only on the knowledge available to an

attacker, but also on the facilities available to Uses of cryptography

them. The best general principle is to assume

the worst and/or err on the side of caution. It In the introductory section we assumed that

is also worth stressing that, in general, the cryptography was being used to provide

relevant question is not “is this an secrecy. Although this is its ‘traditional’ use it

exceptionally secure system?” but, rather, “is is no longer its only application. In fact, it is

this system secure enough for this particular probably true to say the provision of secrecy is

application?” This latter observation is very no longer its main purpose.

Introduction to Cryptology

When messages are sent over open networks symmetric systems. In each case an attacker

there may not be any need for confidentiality, has two different methods of attacking the

but the user is likely to need assurance that the system. One is to obtain the relevant secret

message received has not been altered during key. This might be achieved by computing the

transmission. Furthermore, they will also need secret key from the public key or by obtaining

to be confident that they know the identity of a device which stores and/or uses that key.

the sender. Cryptography may be used to (The computation attack is prevented by using

provide these assurances. suitable large keys and relying on the

infeasibility of the attacker successfully

This is an appropriate place to point out a completing the necessary calculations. Attacks

fundamental difference between the use of which involve the misuse of devices must be

symmetric and asymmetric algorithms. If a thwarted by good management and/or the

symmetric algorithm is used then the receiver use of suitably tamper resistant devices.) The

and sender share the same secret key and it is other attack is to substitute a public key for the

the use of this secret key that identifies them to genuine one. If the public key system is being

each other and provides the assurances about used to encrypt a symmetric key then, since

the integrity of the data and the identity of the the attacker’s key has been used for the

sender. Provided that they remain the only encryption, it will be the attacker and not the

two people who know the secret key then they intended recipient who obtains the symmetric

have protection against all third parties. key. If the public key system is being used to

However, they have no protection from each provide digital signatures then, clearly, the

other. Either one of them could use the secret attacker can forge the signature of the genuine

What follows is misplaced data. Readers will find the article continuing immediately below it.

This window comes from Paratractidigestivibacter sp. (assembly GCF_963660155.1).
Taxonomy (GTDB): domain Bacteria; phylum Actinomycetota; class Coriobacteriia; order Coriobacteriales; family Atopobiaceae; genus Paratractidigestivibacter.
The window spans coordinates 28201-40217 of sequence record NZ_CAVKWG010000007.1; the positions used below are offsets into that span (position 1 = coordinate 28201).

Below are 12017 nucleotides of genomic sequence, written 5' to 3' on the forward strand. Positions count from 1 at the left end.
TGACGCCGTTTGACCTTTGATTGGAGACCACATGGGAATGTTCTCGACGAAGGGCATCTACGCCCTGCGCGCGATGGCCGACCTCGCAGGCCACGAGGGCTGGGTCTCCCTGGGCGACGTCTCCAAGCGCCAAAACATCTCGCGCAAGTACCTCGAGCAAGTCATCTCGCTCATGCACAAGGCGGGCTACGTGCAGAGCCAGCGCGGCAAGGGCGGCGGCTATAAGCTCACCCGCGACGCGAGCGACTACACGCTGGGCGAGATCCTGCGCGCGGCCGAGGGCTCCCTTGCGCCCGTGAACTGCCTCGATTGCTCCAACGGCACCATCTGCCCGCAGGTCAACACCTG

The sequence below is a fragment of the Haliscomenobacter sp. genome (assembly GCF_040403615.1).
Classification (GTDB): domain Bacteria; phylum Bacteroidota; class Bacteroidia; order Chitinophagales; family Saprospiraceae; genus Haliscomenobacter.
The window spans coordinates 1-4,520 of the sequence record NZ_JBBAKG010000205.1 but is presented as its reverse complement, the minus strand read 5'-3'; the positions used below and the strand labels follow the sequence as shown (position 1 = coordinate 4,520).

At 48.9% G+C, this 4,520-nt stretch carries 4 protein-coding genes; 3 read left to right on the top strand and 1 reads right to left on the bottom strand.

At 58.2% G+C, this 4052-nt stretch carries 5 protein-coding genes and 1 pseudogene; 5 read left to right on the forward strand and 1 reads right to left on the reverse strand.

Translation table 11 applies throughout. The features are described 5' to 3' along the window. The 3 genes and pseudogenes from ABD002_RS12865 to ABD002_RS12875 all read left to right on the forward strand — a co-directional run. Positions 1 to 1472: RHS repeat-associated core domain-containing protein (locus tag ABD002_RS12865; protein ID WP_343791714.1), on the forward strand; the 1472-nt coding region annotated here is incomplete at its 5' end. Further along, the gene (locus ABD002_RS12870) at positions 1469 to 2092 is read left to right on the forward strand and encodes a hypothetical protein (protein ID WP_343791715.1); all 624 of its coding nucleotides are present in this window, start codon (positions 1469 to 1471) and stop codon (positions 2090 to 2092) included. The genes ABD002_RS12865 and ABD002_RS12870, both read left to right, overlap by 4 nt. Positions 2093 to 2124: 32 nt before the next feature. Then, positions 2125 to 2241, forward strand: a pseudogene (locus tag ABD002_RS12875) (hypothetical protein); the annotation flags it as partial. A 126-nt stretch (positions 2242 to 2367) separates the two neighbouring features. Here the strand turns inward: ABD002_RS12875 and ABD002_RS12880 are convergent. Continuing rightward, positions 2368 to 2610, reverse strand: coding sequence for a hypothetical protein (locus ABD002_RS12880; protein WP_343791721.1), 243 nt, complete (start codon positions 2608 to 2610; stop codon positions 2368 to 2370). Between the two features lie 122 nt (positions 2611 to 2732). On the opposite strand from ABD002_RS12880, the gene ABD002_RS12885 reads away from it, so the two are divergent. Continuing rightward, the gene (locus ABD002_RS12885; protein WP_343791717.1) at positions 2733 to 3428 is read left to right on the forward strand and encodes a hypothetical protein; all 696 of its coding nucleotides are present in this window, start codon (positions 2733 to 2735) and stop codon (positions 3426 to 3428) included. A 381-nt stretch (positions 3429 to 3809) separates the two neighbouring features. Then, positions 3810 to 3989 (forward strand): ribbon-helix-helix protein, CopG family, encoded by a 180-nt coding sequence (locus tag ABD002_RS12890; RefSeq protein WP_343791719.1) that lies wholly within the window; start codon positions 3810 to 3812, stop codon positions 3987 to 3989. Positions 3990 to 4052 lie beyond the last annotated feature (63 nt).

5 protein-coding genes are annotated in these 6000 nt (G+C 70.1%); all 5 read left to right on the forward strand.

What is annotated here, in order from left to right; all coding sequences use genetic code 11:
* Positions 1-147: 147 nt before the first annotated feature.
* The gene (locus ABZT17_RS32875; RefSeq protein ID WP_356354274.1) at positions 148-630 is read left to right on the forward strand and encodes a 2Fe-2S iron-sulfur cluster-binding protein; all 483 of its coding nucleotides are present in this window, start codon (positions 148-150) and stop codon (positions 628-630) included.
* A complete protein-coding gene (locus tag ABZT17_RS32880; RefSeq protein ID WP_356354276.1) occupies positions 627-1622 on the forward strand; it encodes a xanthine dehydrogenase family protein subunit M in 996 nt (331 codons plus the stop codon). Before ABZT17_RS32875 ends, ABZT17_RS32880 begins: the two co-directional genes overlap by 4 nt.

key and claim that the other must be signer.

responsible. Thus symmetric systems are only

appropriate when the two parties trust each This last paragraph highlights the need for

other. If two parties need protection from each being able to guarantee the authenticity of

public keys. This is not an easy problem and

other, in the sense that, say, the sender should

most solutions involve the use of a trusted

not be able to deny sending a particular

third party, called a Certification Authority

message, then there must be some form of

(CA), which digitally signs a certificate which

asymmetry between them. In this case data

binds the identity of the key owner to the

integrity and user authentication are provided

value of the public key. Anyone who has an

by the use of a digital signature which is a authentic copy of the CA’s public key, and has

cryptographic checksum added by the sender confidence that the CA will have checked the

but with the property that only the sender, key owner’s credentials, will then be able to

could have computed it. In most confirm the authenticity of the public key by

circumstances any third party, e.g. a judge, checking the CA’s signature. These certificates

will be able to verify that the checksum was can also be used to verify a user’s identity by

computed by the actual sender. issuing a challenge which they must encrypt

using their secret key. The issuer of the

Public key systems tend to use arithmetic challenge can use the public key value in the

processes involving very large numbers and, certificate to decrypt the response and, if the

as a result, are usually significantly slower answer is correct, knows that the response

than symmetric algorithms. Thus they tend must have come from the user identified in the

not to be used for encrypting large passages of certificate. Of course the problem now is

text. The two main uses of public key systems ensuring that we can have confidence in the

are the provision of digital signature and as CA and be sure that we have an authentic

key encrypting keys to distribute keys for copy of that CA’s public key.